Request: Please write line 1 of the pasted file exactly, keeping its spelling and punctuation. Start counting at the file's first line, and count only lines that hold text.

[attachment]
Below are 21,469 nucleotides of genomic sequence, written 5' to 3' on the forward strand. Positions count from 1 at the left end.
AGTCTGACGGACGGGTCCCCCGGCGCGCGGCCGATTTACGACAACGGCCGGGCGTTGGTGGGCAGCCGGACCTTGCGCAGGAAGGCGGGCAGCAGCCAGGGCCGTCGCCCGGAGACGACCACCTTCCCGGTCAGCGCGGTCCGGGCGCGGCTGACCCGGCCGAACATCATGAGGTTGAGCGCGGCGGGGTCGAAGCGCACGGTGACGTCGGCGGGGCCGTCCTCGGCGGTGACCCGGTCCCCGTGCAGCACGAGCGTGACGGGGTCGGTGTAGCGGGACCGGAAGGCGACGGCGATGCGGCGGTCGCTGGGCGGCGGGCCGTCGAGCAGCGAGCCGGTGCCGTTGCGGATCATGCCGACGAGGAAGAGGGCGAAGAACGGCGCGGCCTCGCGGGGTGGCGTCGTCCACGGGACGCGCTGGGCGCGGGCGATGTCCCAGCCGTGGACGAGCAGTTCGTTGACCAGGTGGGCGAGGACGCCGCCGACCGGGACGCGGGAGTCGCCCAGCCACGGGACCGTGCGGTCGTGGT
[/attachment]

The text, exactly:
Below are 21,469 nucleotides of genomic sequence, written 5' to 3' on the forward strand. Positions count from 1 at the left end.